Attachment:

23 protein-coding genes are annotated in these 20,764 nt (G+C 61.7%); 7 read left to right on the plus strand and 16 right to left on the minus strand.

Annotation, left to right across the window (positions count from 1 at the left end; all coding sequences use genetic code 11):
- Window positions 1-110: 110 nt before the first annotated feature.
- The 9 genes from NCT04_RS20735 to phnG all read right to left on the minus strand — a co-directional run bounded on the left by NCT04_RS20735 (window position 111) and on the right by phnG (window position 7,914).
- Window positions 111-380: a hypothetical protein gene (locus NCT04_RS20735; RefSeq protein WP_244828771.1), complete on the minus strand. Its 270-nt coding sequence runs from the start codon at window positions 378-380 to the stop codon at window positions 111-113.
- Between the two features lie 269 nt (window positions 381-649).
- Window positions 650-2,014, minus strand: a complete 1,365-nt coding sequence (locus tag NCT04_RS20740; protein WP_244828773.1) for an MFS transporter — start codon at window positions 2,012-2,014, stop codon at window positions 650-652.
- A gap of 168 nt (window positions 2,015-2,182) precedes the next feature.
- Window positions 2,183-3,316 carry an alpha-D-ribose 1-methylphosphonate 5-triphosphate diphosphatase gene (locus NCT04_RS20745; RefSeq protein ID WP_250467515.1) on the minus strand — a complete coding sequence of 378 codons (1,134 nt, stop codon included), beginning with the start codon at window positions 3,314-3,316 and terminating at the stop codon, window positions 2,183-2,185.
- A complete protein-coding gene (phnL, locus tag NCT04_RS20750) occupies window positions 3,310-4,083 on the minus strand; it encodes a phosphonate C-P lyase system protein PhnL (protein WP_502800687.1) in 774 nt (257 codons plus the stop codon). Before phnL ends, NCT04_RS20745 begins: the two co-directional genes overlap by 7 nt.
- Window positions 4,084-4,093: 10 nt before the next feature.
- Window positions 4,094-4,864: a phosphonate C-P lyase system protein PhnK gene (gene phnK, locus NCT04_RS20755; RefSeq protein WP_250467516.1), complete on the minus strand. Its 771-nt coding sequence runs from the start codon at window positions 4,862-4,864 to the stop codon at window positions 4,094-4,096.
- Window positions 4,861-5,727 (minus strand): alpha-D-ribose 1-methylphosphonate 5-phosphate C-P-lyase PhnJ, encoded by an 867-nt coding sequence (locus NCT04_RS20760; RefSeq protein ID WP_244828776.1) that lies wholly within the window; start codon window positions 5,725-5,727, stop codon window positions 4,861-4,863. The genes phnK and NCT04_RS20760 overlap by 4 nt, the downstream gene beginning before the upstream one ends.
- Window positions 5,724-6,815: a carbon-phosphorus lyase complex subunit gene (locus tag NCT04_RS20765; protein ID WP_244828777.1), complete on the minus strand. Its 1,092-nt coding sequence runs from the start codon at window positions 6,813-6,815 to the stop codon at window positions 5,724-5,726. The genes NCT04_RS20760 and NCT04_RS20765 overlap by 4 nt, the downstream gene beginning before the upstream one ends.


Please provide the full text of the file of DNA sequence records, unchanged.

23 protein-coding genes are annotated in these 20,764 nt (G+C 61.7%); 7 read left to right on the plus strand and 16 right to left on the minus strand.

Annotation, left to right across the window (positions count from 1 at the left end; all coding sequences use genetic code 11):
- Window positions 1-110: 110 nt before the first annotated feature.
- The 9 genes from NCT04_RS20735 to phnG all read right to left on the minus strand — a co-directional run bounded on the left by NCT04_RS20735 (window position 111) and on the right by phnG (window position 7,914).
- Window positions 111-380: a hypothetical protein gene (locus NCT04_RS20735; RefSeq protein WP_244828771.1), complete on the minus strand. Its 270-nt coding sequence runs from the start codon at window positions 378-380 to the stop codon at window positions 111-113.
- Between the two features lie 269 nt (window positions 381-649).
- Window positions 650-2,014, minus strand: a complete 1,365-nt coding sequence (locus tag NCT04_RS20740; protein WP_244828773.1) for an MFS transporter — start codon at window positions 2,012-2,014, stop codon at window positions 650-652.
- A gap of 168 nt (window positions 2,015-2,182) precedes the next feature.
- Window positions 2,183-3,316 carry an alpha-D-ribose 1-methylphosphonate 5-triphosphate diphosphatase gene (locus NCT04_RS20745; RefSeq protein ID WP_250467515.1) on the minus strand — a complete coding sequence of 378 codons (1,134 nt, stop codon included), beginning with the start codon at window positions 3,314-3,316 and terminating at the stop codon, window positions 2,183-2,185.
- A complete protein-coding gene (phnL, locus tag NCT04_RS20750) occupies window positions 3,310-4,083 on the minus strand; it encodes a phosphonate C-P lyase system protein PhnL (protein WP_502800687.1) in 774 nt (257 codons plus the stop codon). Before phnL ends, NCT04_RS20745 begins: the two co-directional genes overlap by 7 nt.
- Window positions 4,084-4,093: 10 nt before the next feature.
- Window positions 4,094-4,864: a phosphonate C-P lyase system protein PhnK gene (gene phnK, locus NCT04_RS20755; RefSeq protein WP_250467516.1), complete on the minus strand. Its 771-nt coding sequence runs from the start codon at window positions 4,862-4,864 to the stop codon at window positions 4,094-4,096.
- Window positions 4,861-5,727 (minus strand): alpha-D-ribose 1-methylphosphonate 5-phosphate C-P-lyase PhnJ, encoded by an 867-nt coding sequence (locus NCT04_RS20760; RefSeq protein ID WP_244828776.1) that lies wholly within the window; start codon window positions 5,725-5,727, stop codon window positions 4,861-4,863. The genes phnK and NCT04_RS20760 overlap by 4 nt, the downstream gene beginning before the upstream one ends.
- Window positions 5,724-6,815: a carbon-phosphorus lyase complex subunit gene (locus tag NCT04_RS20765; protein ID WP_244828777.1), complete on the minus strand. Its 1,092-nt coding sequence runs from the start codon at window positions 6,813-6,815 to the stop codon at window positions 5,724-5,726. The genes NCT04_RS20760 and NCT04_RS20765 overlap by 4 nt, the downstream gene beginning before the upstream one ends.